Edit Movies – Mac Kung Fu, 2nd Edition

Tip 230Edit Movies

QuickTime Player is the Mac’s built-in movie player—you can find it on the Applications menu within Finder.

Trimming Movies

QuickTime Player is actually a trimmed-down version of the (not free) QuickTime Pro, but it’s pretty powerful in its own right. For example, you can edit movies within QuickTime Player, at least in a primitive way, as follows:

  1. Open the movie in QuickTime Player, and click EditTrim. The timeline will now change to a frame display of the movie, surrounded by a yellow boundary box—see Figure 39, Trimming a movie file.


    Figure 39. Trimming a movie file
  2. Click and drag the boundary box on the left and right sides to cut out any material at the beginning and end you want to lose (unfortunately, it’s not possible to cut sections out of the middle of the file—for that you’ll need a more sophisticated editor like iMovie,[23] although movie clips can be merged together—see the following section).

  3. If you want to view the audio track of the file, click ViewShow Audio Track. This switches the frame display to one showing the audio waveform, so you can edit perhaps based on quiet or loud episodes.

  4. Once you’re done, click the Trim button.

Merging Two or More Movies

You can combine two or more movies into one file. To do so, open the first of the movies in QuickTime Player, and then locate the next in Finder and drag and drop it onto the QuickTime Player window. It will appear in the timeline view at the bottom as a separate clip, and you can drag and drop it to the beginning or end of the existing movie file. You can add more clips in the same way and reposition them in the timeline view within QuickTime Player by clicking and dragging. When you’ve finished, click the Done button, and then close the file to bring up a Save dialog box.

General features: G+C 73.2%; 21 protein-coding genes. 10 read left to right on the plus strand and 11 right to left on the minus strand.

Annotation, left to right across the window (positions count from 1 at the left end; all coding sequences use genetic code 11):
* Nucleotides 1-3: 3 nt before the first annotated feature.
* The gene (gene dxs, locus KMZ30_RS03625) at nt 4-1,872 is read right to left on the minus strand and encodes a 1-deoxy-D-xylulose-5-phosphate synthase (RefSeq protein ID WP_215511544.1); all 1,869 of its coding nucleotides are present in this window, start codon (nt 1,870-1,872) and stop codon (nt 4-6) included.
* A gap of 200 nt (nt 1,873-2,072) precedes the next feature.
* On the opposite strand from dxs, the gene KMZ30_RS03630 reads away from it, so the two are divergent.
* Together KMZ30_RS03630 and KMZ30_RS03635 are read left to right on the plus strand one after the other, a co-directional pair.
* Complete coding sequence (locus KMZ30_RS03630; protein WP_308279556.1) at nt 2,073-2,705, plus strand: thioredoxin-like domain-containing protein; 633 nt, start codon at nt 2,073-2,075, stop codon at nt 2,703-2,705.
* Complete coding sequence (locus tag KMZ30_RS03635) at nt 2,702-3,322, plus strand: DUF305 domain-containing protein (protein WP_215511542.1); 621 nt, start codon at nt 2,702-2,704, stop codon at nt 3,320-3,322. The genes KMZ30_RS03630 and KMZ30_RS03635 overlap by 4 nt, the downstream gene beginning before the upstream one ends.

Note that, prior to merging movie files, you should ensure they’re the same resolution (that is, both are 720p, for example). If you merge two or more movie files of differing resolutions, the smaller file(s) will be proportionally upscaled to fit the resolution and frame size of the larger movie.

Saving an Edited Movie

When you’ve finished trimming or merging movie files, click FileClose. This will bring up a prompt asking whether you want to save the file. Unfortunately, it’s not usually possible to simply save the file in its original format. Instead, it must be exported in an Apple-compatible format. The safest bet to retain as much of the movie’s quality as possible is to select the highest-resolution output choice you’re offered in the Format drop-down list: 1080p, 720p, or 480p, unless you know the movie has a smaller frame size.

Note that depending on the speed of your Mac, the export process might take several minutes and possibly even hours. A window will appear showing the export progress and will give a rough time estimate too.